This is Part Two of our article series on Sapphire 2011 Highlights. In Part One we discussed SAP’s newly launched Supplier InfoNet that lets participating companies anonymously share actual supplier performance information to gain insights into supplier risk.
SRM 7.0 at B. Braun
Rainer Schimpf, B. Braun’s CIO for Asia-Pacific, gave a presentation on their implementation of SRM 7.0. B. Braun is a Germany-based provider of healthcare founded in 1839, now with $6.3B in revenue and 42K employees, operating in 56 countries.Their product offerings cover integrated therapy concepts of products and services for anesthesia, intensive and acute care, infusion therapy, urology, systems in the surgical area, comprehensive patient care for the segment of physicians in private practice as well as out-patient and stationary care, and activities in the field of extracorporeal blood treatment and dialysis, and provider of dialysis centers.
Challenges in Malaysia
Braun has a production plant in Malaysia where they were experiencing a lot of pain in the procurement process. In Malaysia, they were spending MYR700M on materials out of MYR1.1B in revenue. Headquarters in Germany negotiated direct materials contracts, Malaysia negotiated indirect materials, but it was a time-consuming manual process, lacking in transparency and adequate quality controls.
The existing procurement system did not support Asian languages. That was not a major issue in Malaysia where English is widely spoken, but since B. Braun planned to roll out SRM to other Asian countries like China, Thailand, Korea and Japan where the administrative staff doesn’t speak English, the available system was not suitable.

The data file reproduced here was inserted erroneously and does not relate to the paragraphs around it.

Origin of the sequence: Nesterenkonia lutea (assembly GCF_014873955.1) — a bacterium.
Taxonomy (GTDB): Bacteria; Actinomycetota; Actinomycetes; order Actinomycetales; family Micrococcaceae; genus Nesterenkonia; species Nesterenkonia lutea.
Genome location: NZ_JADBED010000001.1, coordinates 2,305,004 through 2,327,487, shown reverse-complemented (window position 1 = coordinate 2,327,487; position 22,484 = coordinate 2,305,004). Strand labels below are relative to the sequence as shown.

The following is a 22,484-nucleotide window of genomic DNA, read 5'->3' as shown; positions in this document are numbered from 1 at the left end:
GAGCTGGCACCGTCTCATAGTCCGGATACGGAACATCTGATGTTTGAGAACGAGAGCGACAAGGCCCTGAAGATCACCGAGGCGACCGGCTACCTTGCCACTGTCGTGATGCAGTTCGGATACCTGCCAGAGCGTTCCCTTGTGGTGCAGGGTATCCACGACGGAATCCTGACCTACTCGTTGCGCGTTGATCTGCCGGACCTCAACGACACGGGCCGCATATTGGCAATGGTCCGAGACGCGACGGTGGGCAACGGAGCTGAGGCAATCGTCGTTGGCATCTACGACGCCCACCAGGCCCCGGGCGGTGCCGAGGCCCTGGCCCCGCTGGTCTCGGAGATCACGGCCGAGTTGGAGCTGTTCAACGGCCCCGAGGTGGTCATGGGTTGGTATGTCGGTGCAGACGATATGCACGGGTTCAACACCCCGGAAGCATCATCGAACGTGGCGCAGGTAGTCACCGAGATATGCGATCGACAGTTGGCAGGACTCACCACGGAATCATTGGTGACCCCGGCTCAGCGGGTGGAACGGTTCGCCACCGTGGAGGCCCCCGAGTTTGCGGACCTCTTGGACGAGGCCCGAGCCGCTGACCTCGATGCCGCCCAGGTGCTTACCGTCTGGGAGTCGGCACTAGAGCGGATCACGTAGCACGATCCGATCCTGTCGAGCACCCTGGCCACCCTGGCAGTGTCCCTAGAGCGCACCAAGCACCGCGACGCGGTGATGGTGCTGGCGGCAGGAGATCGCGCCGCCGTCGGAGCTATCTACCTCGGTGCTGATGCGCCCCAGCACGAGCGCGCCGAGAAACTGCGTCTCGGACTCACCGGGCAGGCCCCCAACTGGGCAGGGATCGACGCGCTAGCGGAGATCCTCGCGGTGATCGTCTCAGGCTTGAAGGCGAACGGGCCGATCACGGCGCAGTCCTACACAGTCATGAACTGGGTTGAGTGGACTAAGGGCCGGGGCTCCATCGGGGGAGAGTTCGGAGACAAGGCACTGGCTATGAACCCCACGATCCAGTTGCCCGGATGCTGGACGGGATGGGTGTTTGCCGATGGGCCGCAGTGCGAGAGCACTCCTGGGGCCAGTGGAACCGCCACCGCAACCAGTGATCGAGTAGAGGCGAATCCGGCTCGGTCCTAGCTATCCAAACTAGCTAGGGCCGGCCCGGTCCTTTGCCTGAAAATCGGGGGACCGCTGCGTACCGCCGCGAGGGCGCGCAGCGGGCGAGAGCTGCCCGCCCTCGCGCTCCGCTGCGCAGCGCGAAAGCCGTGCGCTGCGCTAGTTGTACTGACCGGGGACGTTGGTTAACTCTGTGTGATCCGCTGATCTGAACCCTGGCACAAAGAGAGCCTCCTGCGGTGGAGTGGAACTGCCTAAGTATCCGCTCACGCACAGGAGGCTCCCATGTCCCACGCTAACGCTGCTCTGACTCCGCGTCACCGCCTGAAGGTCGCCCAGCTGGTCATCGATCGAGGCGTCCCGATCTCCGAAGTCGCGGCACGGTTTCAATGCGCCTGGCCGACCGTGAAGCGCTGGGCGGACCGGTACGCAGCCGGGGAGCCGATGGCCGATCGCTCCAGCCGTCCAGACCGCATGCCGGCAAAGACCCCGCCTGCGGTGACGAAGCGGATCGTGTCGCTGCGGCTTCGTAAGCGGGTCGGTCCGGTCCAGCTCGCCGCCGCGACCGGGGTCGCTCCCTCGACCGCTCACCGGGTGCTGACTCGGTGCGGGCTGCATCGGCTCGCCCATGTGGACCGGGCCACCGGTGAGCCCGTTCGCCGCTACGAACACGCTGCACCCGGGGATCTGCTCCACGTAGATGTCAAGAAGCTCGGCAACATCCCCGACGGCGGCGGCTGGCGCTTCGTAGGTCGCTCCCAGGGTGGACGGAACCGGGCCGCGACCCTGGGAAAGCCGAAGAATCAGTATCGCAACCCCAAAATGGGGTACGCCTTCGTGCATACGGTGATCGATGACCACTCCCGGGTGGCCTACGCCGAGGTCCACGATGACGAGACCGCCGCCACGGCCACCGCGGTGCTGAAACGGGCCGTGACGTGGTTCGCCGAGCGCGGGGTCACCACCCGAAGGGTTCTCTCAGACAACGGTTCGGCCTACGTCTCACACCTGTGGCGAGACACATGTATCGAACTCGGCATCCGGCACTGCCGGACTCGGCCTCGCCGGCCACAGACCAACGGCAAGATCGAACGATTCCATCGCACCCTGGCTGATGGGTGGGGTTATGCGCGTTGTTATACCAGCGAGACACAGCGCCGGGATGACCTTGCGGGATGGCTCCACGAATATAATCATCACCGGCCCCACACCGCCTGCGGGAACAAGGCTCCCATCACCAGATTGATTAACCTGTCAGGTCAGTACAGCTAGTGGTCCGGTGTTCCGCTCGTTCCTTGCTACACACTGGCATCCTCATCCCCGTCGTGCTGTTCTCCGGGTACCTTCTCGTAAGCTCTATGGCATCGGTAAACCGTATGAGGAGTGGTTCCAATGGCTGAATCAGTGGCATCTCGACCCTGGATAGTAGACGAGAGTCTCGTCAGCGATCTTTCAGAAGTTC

They wanted to implement streamlined global processes provided via a centralized purchasing system that would provide visibility to all procurement, and manage the quality of suppliers and provide local procurement and local language support.
Centralizing Contract Management
To solve some of these issues, B. Braun decided to implement SRM 7.0 from SAP which is able to provide a single master repository of operational contracts — a central place to locate and manage contracts and track changes to terms or pricing — while at the same time allowing those contracts to be executed in one or more backend transactional systems (ERP and/or procurement system) independently. This was important for B. Braun because they run the company on three separate instances of SAP’s ERP Central Component (ECC 6.0). SRM enables centralization of sourcing and contracts with distributed execution of procurement.